Monareng Jeffery Mohlwaadibona // Dr JS Moroka Municipality [2022] LC

While resignation is an employee’s unilateral act, the withdrawal thereof is not. Resignation withdrawals must (i) be within the currency of the notice period and (ii) accepted by an employer before it may be considered valid and enforceable. In the abovementioned case, the Labour Court (“LC”) dealt with an instance where an employee attempted to claim his resignation withdrawal had been granted and that his employment should continue when this was not the case. 

During February 2019 the Applicant was employed by the Municipality as the Deputy Financial Officer. During January 2020 the Municipality was placed under administration and the Applicant reported to the acting  administrator, Mr. Mhlanga, who was also given the powers of a manager. On 1 April 2022 the Applicant submitted a resignation letter, with immediate effect, to Mhlanga. On 15 April 2022 the Applicant withdrew his resignation waiting for it to be accepted and wishing to come back to work on 19 April 2022. On 15 April 2022 Mhlanga informed the Applicant that his resignation withdrawal was not accepted and that he should not return to work on 19 April 2022.  The Applicant contends that he only received this communication on 23 April 2022 after he had come back to work on 19 April 2019. Applicant also said that Mhlanga did not object when he came back to work on 19 April 2022.  On 25 April 2022 the Applicant received his salary/final payments. 

On 6 May 2022 the Municipality employed an acting municipal manager, Mr. Monkoe. On 10 May 2022, Monkoe advised the Applicant that his withdrawal had been accepted. The Applicant was not paid in full for May 2022. The Applicant then approached the LC for an interim order declaring, inter alia, that his employment continued due to his withdrawal being accepted.    

As part of this application, the Applicant argued that a resignation only takes legal effect if communicated to only the municipal manager of which Mhlanga was the acting manager at the time. The LC rejected this argument and stated that a resignation may be submitted to anyone superior to the employee. It was common cause that Mhlanga did not agree to the withdrawal but the Applicant contended that he only knew of the refusal on 23 April 2022. The fact that the Applicant received his salary on 25 April 2022 does not indicate that the withdrawal was accepted. However, it was alleged that the confusion and actual acceptance of the withdrawal was due to Monkoe acceptance thereof on 10 May 2022.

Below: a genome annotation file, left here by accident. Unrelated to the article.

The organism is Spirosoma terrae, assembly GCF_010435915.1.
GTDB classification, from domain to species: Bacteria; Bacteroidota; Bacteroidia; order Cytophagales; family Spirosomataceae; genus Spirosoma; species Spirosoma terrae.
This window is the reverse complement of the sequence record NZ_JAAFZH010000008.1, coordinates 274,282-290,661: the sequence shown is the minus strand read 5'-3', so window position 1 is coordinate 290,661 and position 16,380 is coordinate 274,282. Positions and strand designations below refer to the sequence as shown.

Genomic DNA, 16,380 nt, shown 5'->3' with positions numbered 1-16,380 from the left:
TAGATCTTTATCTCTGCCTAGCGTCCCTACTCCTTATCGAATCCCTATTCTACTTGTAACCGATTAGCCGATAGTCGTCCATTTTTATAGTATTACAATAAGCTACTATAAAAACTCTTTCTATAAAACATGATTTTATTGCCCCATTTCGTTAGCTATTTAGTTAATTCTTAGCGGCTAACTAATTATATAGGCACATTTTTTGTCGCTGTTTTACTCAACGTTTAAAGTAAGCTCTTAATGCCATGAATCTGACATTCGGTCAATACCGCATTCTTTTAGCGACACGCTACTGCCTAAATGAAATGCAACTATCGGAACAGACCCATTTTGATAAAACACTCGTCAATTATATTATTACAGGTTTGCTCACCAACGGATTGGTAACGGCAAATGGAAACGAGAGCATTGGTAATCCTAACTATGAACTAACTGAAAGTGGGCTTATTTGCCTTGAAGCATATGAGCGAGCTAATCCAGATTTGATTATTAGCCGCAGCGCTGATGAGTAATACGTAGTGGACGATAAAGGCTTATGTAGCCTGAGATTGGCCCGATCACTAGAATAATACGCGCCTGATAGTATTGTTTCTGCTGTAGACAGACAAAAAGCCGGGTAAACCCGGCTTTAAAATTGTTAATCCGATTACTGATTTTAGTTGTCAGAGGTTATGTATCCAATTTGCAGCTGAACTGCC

The LC was of the view that where an employee withdraws a resignation, all it means is that such employee is seeking re-employment; and that the Applicant’s employment ended on the day he resigned with immediate effect, i.e. 1 April 2022. When the Applicant attempted to withdraw the resignation it was tantamount to an application for re-employment. The LC commented that where a withdrawal is made during the currency of the notice period, it may be consented to by the employer. 

The LC finally found that when Monkoe accepted the Applicant’s withdrawal it was actually an instance of re-employment which effectively meant the re-hiring of the Applicant on 10 May 2022. The issue was then whether or not Monkoe, through his actions, complied with the correct municipal procedures for the re-hiring of the Applicant. The answer is no and the re-hiring of the Applicant was not enforceable.    

In summary – 

1. Resignation is a unilateral act and an employer is obliged to accept an employee’s resignation;

2. Where an employee withdraws the resignation during the currency of the notice period, such withdrawal may be accepted by the employer. If not accepted, the resignation remains in effect; and

3. Where any employee withdraws the resignation outside of the notice period, it is not a genuine withdrawal but rather an application for re-employment.  

Candace Bachmann – Associate Attorney

Justine Del Monte & Associates Incorporated